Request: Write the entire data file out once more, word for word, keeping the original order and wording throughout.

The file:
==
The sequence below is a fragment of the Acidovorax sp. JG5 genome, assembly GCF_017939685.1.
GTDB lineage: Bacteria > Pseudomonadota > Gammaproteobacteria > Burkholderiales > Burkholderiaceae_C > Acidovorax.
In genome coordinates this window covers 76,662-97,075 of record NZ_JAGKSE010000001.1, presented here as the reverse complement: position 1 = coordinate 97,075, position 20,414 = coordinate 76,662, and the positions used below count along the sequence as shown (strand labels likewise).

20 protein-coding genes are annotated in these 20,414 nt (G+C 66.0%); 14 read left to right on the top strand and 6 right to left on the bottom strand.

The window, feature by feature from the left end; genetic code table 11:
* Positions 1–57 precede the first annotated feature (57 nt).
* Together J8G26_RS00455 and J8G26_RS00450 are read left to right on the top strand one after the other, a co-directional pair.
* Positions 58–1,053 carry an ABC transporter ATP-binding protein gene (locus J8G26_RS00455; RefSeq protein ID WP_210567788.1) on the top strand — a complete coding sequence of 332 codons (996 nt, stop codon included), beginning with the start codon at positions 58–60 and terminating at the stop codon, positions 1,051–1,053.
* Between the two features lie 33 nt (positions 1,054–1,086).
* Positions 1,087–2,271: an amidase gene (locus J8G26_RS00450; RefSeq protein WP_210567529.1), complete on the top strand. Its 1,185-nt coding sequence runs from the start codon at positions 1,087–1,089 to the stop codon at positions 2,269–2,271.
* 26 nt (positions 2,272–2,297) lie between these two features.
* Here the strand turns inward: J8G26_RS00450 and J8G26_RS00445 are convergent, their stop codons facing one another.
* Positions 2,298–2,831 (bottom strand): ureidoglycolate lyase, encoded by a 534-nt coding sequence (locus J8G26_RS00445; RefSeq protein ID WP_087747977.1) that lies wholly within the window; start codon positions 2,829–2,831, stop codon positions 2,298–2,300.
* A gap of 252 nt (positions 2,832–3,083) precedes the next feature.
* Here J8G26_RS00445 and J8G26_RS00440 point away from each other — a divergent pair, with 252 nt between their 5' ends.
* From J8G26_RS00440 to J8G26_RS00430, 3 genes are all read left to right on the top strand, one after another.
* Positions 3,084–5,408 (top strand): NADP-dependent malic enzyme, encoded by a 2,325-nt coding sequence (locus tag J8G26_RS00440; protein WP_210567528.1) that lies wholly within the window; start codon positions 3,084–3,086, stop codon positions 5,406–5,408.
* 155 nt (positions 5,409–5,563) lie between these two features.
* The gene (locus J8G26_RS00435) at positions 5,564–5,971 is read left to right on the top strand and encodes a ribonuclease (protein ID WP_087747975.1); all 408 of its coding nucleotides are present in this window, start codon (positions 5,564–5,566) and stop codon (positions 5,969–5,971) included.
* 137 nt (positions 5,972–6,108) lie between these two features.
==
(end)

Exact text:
The sequence below is a fragment of the Acidovorax sp. JG5 genome, assembly GCF_017939685.1.
GTDB lineage: Bacteria > Pseudomonadota > Gammaproteobacteria > Burkholderiales > Burkholderiaceae_C > Acidovorax.
In genome coordinates this window covers 76,662-97,075 of record NZ_JAGKSE010000001.1, presented here as the reverse complement: position 1 = coordinate 97,075, position 20,414 = coordinate 76,662, and the positions used below count along the sequence as shown (strand labels likewise).

20 protein-coding genes are annotated in these 20,414 nt (G+C 66.0%); 14 read left to right on the top strand and 6 right to left on the bottom strand.

The window, feature by feature from the left end; genetic code table 11:
* Positions 1–57 precede the first annotated feature (57 nt).
* Together J8G26_RS00455 and J8G26_RS00450 are read left to right on the top strand one after the other, a co-directional pair.
* Positions 58–1,053 carry an ABC transporter ATP-binding protein gene (locus J8G26_RS00455; RefSeq protein ID WP_210567788.1) on the top strand — a complete coding sequence of 332 codons (996 nt, stop codon included), beginning with the start codon at positions 58–60 and terminating at the stop codon, positions 1,051–1,053.
* Between the two features lie 33 nt (positions 1,054–1,086).
* Positions 1,087–2,271: an amidase gene (locus J8G26_RS00450; RefSeq protein WP_210567529.1), complete on the top strand. Its 1,185-nt coding sequence runs from the start codon at positions 1,087–1,089 to the stop codon at positions 2,269–2,271.
* 26 nt (positions 2,272–2,297) lie between these two features.
* Here the strand turns inward: J8G26_RS00450 and J8G26_RS00445 are convergent, their stop codons facing one another.
* Positions 2,298–2,831 (bottom strand): ureidoglycolate lyase, encoded by a 534-nt coding sequence (locus J8G26_RS00445; RefSeq protein ID WP_087747977.1) that lies wholly within the window; start codon positions 2,829–2,831, stop codon positions 2,298–2,300.
* A gap of 252 nt (positions 2,832–3,083) precedes the next feature.
* Here J8G26_RS00445 and J8G26_RS00440 point away from each other — a divergent pair, with 252 nt between their 5' ends.
* From J8G26_RS00440 to J8G26_RS00430, 3 genes are all read left to right on the top strand, one after another.
* Positions 3,084–5,408 (top strand): NADP-dependent malic enzyme, encoded by a 2,325-nt coding sequence (locus tag J8G26_RS00440; protein WP_210567528.1) that lies wholly within the window; start codon positions 3,084–3,086, stop codon positions 5,406–5,408.
* 155 nt (positions 5,409–5,563) lie between these two features.
* The gene (locus J8G26_RS00435) at positions 5,564–5,971 is read left to right on the top strand and encodes a ribonuclease (protein ID WP_087747975.1); all 408 of its coding nucleotides are present in this window, start codon (positions 5,564–5,566) and stop codon (positions 5,969–5,971) included.
* 137 nt (positions 5,972–6,108) lie between these two features.